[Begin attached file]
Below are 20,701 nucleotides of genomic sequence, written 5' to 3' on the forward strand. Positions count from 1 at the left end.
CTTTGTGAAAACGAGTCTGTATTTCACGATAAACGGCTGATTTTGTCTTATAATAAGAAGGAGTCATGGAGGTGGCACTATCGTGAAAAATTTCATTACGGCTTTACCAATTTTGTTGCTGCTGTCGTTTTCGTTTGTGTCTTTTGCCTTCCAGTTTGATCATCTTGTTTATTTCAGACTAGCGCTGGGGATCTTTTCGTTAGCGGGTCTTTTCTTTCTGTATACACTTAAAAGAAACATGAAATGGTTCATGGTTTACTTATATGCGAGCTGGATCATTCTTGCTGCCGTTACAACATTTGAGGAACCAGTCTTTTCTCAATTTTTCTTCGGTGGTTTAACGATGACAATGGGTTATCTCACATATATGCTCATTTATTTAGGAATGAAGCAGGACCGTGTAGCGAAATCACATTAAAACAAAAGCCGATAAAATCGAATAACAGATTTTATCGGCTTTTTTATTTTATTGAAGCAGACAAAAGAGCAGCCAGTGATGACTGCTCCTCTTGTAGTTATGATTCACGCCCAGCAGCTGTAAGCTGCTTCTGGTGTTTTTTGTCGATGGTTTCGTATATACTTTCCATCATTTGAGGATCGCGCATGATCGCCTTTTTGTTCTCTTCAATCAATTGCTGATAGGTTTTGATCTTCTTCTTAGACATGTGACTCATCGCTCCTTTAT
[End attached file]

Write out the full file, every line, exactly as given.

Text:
Below are 20,701 nucleotides of genomic sequence, written 5' to 3' on the forward strand. Positions count from 1 at the left end.
CTTTGTGAAAACGAGTCTGTATTTCACGATAAACGGCTGATTTTGTCTTATAATAAGAAGGAGTCATGGAGGTGGCACTATCGTGAAAAATTTCATTACGGCTTTACCAATTTTGTTGCTGCTGTCGTTTTCGTTTGTGTCTTTTGCCTTCCAGTTTGATCATCTTGTTTATTTCAGACTAGCGCTGGGGATCTTTTCGTTAGCGGGTCTTTTCTTTCTGTATACACTTAAAAGAAACATGAAATGGTTCATGGTTTACTTATATGCGAGCTGGATCATTCTTGCTGCCGTTACAACATTTGAGGAACCAGTCTTTTCTCAATTTTTCTTCGGTGGTTTAACGATGACAATGGGTTATCTCACATATATGCTCATTTATTTAGGAATGAAGCAGGACCGTGTAGCGAAATCACATTAAAACAAAAGCCGATAAAATCGAATAACAGATTTTATCGGCTTTTTTATTTTATTGAAGCAGACAAAAGAGCAGCCAGTGATGACTGCTCCTCTTGTAGTTATGATTCACGCCCAGCAGCTGTAAGCTGCTTCTGGTGTTTTTTGTCGATGGTTTCGTATATACTTTCCATCATTTGAGGATCGCGCATGATCGCCTTTTTGTTCTCTTCAATCAATTGCTGATAGGTTTTGATCTTCTTCTTAGACATGTGACTCATCGCTCCTTTAT